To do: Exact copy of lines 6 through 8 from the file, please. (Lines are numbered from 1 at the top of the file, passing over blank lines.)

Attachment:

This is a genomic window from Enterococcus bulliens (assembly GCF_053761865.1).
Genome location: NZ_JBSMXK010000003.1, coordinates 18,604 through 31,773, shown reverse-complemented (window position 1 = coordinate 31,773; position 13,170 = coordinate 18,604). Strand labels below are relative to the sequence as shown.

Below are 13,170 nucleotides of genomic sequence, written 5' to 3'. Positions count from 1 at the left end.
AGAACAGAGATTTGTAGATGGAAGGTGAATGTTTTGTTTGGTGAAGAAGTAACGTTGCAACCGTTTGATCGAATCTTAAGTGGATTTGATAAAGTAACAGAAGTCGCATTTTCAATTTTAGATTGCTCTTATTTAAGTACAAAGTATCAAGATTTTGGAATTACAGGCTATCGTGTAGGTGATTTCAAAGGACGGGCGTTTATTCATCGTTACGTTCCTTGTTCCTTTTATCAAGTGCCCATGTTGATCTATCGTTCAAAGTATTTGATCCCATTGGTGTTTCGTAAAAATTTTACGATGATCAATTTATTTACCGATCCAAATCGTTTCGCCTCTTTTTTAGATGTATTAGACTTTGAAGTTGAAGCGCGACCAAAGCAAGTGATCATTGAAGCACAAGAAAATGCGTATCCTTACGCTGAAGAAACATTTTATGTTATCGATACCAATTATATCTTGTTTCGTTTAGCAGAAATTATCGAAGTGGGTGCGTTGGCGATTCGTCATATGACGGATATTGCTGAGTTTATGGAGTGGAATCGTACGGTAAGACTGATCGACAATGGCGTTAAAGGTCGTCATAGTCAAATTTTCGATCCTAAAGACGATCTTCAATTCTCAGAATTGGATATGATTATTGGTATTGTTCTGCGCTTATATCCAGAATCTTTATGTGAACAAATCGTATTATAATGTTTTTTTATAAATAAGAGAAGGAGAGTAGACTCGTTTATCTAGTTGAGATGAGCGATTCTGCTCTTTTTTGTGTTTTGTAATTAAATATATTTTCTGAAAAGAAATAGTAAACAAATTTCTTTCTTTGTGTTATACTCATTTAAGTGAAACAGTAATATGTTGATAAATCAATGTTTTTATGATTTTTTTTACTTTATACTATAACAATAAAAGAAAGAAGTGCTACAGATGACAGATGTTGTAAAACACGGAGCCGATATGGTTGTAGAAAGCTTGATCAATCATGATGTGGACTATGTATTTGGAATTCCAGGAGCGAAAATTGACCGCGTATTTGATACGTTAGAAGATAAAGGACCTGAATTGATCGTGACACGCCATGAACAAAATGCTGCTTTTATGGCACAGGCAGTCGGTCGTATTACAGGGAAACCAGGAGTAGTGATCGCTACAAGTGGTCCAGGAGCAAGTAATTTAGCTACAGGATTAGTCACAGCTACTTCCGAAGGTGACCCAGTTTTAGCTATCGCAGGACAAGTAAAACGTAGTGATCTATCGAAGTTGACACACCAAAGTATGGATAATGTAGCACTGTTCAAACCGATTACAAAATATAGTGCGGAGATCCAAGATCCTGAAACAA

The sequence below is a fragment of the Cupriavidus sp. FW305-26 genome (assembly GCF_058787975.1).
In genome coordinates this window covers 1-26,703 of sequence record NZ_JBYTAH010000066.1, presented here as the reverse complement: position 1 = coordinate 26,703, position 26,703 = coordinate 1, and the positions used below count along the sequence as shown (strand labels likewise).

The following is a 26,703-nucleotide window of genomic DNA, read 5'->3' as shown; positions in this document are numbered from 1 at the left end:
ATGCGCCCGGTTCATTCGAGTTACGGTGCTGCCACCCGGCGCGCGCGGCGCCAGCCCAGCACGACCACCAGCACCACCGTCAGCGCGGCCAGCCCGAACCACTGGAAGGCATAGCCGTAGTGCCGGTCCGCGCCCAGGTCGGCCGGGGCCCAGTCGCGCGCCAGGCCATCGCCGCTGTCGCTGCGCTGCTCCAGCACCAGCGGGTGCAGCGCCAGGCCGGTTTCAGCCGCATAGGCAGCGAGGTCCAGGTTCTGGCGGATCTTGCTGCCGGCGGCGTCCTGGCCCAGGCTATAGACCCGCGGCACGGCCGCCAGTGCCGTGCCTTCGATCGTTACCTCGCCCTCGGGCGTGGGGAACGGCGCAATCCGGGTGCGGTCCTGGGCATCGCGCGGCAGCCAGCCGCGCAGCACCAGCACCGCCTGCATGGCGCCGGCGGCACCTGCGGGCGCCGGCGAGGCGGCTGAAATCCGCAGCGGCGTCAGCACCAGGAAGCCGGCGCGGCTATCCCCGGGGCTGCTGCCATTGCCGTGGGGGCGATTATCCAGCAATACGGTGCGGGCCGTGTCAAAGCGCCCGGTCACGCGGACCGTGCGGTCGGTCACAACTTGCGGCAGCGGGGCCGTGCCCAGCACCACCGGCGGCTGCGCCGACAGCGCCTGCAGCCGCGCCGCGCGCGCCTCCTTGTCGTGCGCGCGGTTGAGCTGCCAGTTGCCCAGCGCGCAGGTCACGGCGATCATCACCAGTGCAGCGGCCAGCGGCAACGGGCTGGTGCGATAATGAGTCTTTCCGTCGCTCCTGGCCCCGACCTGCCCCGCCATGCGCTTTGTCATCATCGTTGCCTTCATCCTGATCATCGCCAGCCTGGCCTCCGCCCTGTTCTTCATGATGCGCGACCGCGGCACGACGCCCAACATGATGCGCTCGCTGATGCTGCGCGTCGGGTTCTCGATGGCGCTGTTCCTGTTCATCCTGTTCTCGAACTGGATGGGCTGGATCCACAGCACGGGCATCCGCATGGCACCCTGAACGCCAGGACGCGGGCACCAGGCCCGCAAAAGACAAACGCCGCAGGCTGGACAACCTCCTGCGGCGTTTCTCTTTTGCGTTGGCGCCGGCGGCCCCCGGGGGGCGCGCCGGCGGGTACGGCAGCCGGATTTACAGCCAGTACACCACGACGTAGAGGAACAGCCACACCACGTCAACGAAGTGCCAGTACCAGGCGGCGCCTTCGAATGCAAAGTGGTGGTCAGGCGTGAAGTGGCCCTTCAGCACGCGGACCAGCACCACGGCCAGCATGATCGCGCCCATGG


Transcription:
In genome coordinates this window covers 1-26,703 of sequence record NZ_JBYTAH010000066.1, presented here as the reverse complement: position 1 = coordinate 26,703, position 26,703 = coordinate 1, and the positions used below count along the sequence as shown (strand labels likewise).

The following is a 26,703-nucleotide window of genomic DNA, read 5'->3' as shown; positions in this document are numbered from 1 at the left end:
ATGCGCCCGGTTCATTCGAGTTACGGTGCTGCCACCCGGCGCGCGCGGCGCCAGCCCAGCACGACCACCAGCACCACCGTCAGCGCGGCCAGCCCGAACCACTGGAAGGCATAGCCGTAGTGCCGGTCCGCGCCCAGGTCGGCCGGGGCCCAGTCGCGCGCCAGGCCATCGCCGCTGTCGCTGCGCTGCTCCAGCACCAGCGGGTGCAGCGCCAGGCCGGTTTCAGCCGCATAGGCAGCGAGGTCCAGGTTCTGGCGGATCTTGCTGCCGGCGGCGTCCTGGCCCAGGCTATAGACCCGCGGCACGGCCGCCAGTGCCGTGCCTTCGATCGTTACCTCGCCCTCGGGCGTGGGGAACGGCGCAATCCGGGTGCGGTCCTGGGCATCGCGCGGCAGCCAGCCGCGCAGCACCAGCACCGCCTGCATGGCGCCGGCGGCACCTGCGGGCGCCGGCGAGGCGGCTGAAATCCGCAGCGGCGTCAGCACCAGGAAGCCGGCGCGGCTATCCCCGGGGCTGCTGCCATTGCCGTGGGGGCGATTATCCAGCAATACGGTGCGGGCCGTGTCAAAGCGCCCGGTCACGCGGACCGTGCGGTCGGTCACAACTTGCGGCAGCGGGGCCGTGCCCAGCACCACCGGCGGCTGCGCCGACAGCGCCTGCAGCCGCGCCGCGCGCGCCTCCTTGTCGTGCGCGCGGTTGAGCTGCCAGTTGCCCAGCGCGCAGGTCACGGCGATCATCACCAGTGCAGCGGCCAGCGGCAACGGGCTGGTGCGATAATGAGTCTTTCCGTCGCTCCTGGCCCCGACCTGCCCCGCCATGCGCTTTGTCATCATCGTTGCCTTCATCCTGATCATCGCCAGCCTGGCCTCCGCCCTGTTCTTCATGATGCGCGACCGCGGCACGACGCCCAACATGATGCGCTCGCTGATGCTGCGCGTCGGGTTCTCGATGGCGCTGTTCCTGTTCATCCTGTTCTCGAACTGGATGGGCTGGATCCACAGCACGGGCATCCGCATGGCACCCTGAACGCCAGGACGCGGGCACCAGGCCCGCAAAAGACAAACGCCGCAGGCTGGACAACCTCCTGCGGCGTTTCTCTTTTGCGTTGGCGCCGGCGGCCCCCGGGGGGCGCGCCGGCGGGTACGGCAGCCGGATTTACAGCCAGTACACCACGACGTAGAGGAACAGCCACACCACGTCAACGAAGTGCCAGTACCAGGCGGCGCCTTCGAATGCAAAGTGGTGGTCAGGCGTGAAGTGGCCCTTCAGCACGCGGACCAGCACCACGGCCAGCATGATCGCGCCCATGG